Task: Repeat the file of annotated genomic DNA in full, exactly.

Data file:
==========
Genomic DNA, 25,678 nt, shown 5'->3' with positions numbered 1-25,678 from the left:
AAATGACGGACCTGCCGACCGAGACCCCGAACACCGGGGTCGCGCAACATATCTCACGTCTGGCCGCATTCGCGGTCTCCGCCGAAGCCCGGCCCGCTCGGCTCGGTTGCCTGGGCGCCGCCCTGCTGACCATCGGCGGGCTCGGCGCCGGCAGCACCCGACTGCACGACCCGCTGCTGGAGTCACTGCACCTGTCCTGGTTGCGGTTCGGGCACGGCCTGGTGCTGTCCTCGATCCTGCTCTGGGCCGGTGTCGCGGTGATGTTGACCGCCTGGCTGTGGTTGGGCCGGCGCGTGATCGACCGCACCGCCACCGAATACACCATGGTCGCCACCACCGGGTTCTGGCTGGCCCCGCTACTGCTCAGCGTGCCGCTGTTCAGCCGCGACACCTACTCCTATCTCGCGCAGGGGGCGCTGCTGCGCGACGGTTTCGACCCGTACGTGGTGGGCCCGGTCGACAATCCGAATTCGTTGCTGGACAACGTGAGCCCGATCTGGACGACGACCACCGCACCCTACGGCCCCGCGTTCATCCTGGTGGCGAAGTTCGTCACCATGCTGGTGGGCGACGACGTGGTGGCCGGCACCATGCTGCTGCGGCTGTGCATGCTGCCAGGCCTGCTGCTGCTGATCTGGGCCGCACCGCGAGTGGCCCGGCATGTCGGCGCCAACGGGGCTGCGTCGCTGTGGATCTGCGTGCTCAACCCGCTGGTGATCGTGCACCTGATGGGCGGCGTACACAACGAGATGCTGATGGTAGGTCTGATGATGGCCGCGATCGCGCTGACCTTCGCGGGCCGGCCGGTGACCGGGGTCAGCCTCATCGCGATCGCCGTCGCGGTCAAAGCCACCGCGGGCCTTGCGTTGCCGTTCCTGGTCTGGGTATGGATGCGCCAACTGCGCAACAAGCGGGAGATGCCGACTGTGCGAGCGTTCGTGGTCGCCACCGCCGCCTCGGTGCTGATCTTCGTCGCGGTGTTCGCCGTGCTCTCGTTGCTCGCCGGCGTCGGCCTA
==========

Genomic DNA, 25,678 nt, shown 5'->3' with positions numbered 1-25,678 from the left:
AAATGACGGACCTGCCGACCGAGACCCCGAACACCGGGGTCGCGCAACATATCTCACGTCTGGCCGCATTCGCGGTCTCCGCCGAAGCCCGGCCCGCTCGGCTCGGTTGCCTGGGCGCCGCCCTGCTGACCATCGGCGGGCTCGGCGCCGGCAGCACCCGACTGCACGACCCGCTGCTGGAGTCACTGCACCTGTCCTGGTTGCGGTTCGGGCACGGCCTGGTGCTGTCCTCGATCCTGCTCTGGGCCGGTGTCGCGGTGATGTTGACCGCCTGGCTGTGGTTGGGCCGGCGCGTGATCGACCGCACCGCCACCGAATACACCATGGTCGCCACCACCGGGTTCTGGCTGGCCCCGCTACTGCTCAGCGTGCCGCTGTTCAGCCGCGACACCTACTCCTATCTCGCGCAGGGGGCGCTGCTGCGCGACGGTTTCGACCCGTACGTGGTGGGCCCGGTCGACAATCCGAATTCGTTGCTGGACAACGTGAGCCCGATCTGGACGACGACCACCGCACCCTACGGCCCCGCGTTCATCCTGGTGGCGAAGTTCGTCACCATGCTGGTGGGCGACGACGTGGTGGCCGGCACCATGCTGCTGCGGCTGTGCATGCTGCCAGGCCTGCTGCTGCTGATCTGGGCCGCACCGCGAGTGGCCCGGCATGTCGGCGCCAACGGGGCTGCGTCGCTGTGGATCTGCGTGCTCAACCCGCTGGTGATCGTGCACCTGATGGGCGGCGTACACAACGAGATGCTGATGGTAGGTCTGATGATGGCCGCGATCGCGCTGACCTTCGCGGGCCGGCCGGTGACCGGGGTCAGCCTCATCGCGATCGCCGTCGCGGTCAAAGCCACCGCGGGCCTTGCGTTGCCGTTCCTGGTCTGGGTATGGATGCGCCAACTGCGCAACAAGCGGGAGATGCCGACTGTGCGAGCGTTCGTGGTCGCCACCGCCGCCTCGGTGCTGATCTTCGTCGCGGTGTTCGCCGTGCTCTCGTTGCTCGCCGGCGTCGGCCTA